Music in Lincoln’s White House

Thursday, October 06, 2016

Abraham Lincoln was one of our great music lovers-in-chief. Though he couldn’t sing or play any instruments himself, he surrounded himself with music during the turbulent 1860s, seeking solace from the turmoil of the Civil War.

En route to Washington for his first inauguration in 1861, the 16th President of the United States stopped in New York to catch the American premiere of Verdi’s A Masked Ball. When the curtain rose for the second act, the entire cast sang the “Star-Spangled Banner” and a huge American flag was lowered from the proscenium—a fitting welcome for the President-to-be.

Lincoln took this love of opera with him to Washington, where he attended approximately 30 performances during his brief four years in office. In fact, Lincoln was the very first president to invite an opera singer to perform in the White House. Soprano Meda Blanchard sang “Casta Diva” from Bellini’s Norma, accompanying herself on a piano that was reportedly out of tune. Lincoln also had Friedrich von Flotow’s opera Martha staged for him during his second inauguration, which is the only example of an inaugural opera in U.S. history.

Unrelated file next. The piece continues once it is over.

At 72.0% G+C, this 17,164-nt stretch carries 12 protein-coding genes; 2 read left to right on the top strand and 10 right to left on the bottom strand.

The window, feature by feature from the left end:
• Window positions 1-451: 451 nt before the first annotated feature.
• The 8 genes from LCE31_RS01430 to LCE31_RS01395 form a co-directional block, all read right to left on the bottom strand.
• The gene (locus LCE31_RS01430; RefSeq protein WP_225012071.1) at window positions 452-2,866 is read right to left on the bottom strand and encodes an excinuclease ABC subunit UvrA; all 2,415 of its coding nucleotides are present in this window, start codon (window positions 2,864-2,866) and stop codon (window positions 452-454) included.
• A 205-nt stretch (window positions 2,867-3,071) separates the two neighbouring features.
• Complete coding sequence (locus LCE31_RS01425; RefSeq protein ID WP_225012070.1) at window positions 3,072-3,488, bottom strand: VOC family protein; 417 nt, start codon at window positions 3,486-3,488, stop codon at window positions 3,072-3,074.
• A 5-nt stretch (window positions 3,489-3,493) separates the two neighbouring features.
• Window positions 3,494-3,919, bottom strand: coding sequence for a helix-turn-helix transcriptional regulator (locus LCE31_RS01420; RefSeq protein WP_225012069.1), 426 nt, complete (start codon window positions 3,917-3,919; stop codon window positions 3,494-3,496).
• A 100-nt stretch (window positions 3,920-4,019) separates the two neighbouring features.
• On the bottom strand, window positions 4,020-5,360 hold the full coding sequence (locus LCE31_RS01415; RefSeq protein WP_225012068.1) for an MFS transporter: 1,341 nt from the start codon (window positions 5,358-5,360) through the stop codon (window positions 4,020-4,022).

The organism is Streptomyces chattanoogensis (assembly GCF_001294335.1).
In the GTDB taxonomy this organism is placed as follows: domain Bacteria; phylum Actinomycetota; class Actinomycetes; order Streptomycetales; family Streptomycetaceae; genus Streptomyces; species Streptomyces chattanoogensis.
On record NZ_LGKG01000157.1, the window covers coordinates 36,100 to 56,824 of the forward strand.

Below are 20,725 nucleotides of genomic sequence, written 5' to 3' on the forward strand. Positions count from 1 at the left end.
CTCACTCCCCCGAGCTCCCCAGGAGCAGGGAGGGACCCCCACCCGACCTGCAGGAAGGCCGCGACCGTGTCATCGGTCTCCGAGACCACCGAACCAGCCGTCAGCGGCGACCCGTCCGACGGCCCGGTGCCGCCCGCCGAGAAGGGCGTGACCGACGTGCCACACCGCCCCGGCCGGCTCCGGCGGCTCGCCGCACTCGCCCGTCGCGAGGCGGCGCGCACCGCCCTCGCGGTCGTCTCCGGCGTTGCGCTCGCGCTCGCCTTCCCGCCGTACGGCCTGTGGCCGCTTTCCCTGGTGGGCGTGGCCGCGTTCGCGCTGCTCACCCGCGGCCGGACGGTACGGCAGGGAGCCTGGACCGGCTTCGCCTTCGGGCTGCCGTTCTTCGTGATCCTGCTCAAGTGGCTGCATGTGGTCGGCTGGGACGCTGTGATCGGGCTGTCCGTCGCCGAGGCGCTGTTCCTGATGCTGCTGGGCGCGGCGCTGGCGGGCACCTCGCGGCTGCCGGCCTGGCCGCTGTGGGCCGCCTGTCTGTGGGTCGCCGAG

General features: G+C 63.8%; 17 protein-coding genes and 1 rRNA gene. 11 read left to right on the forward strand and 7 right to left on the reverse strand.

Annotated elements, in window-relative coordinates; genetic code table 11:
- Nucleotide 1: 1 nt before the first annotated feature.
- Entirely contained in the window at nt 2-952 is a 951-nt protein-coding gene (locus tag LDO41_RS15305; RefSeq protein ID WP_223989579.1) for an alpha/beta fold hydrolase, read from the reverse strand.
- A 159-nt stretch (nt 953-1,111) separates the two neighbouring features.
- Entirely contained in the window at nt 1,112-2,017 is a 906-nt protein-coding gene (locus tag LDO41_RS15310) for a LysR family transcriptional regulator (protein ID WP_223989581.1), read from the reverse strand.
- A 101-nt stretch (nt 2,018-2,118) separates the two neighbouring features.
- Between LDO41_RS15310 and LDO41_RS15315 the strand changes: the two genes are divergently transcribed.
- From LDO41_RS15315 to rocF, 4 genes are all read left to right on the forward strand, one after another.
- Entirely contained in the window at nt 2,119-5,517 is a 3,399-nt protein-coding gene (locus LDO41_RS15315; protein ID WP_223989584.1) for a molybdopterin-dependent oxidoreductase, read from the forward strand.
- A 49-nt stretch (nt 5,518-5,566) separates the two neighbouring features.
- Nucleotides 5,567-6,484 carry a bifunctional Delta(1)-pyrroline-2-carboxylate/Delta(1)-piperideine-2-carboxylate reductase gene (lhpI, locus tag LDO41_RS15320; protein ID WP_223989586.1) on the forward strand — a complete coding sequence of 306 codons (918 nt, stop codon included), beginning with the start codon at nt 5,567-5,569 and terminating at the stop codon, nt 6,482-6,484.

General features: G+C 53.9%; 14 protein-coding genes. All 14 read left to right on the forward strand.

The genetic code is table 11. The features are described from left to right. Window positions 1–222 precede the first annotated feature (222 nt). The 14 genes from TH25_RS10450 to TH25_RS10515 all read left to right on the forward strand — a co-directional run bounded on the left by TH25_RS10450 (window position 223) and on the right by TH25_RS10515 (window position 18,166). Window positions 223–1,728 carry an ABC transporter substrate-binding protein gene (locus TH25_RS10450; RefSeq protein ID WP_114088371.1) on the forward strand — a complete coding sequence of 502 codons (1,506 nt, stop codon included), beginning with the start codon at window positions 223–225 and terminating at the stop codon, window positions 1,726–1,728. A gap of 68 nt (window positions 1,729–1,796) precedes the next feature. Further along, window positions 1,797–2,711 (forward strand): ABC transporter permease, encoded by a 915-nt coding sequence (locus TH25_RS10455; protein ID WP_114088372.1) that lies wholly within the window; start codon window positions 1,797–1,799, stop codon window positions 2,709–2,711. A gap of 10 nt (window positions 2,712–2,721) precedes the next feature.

As much as Lincoln admired performances by trained musicians, he was especially moved when soldiers and civilians rose their voices in song. At a time when there were no barricades around the Executive Mansion, people used to gather right on the White House lawn to sing spirituals, hymns, and patriotic songs like George F. Root’s “Battle Cry of Freedom” and Julia Ward Howe’s “The Battle Hymn of the Republic.” This music was powerful. It captured the spirit of the time and of the American people—their strength, their courage, their sorrow, and their hope.

Read more about Lincoln’s love of opera here.

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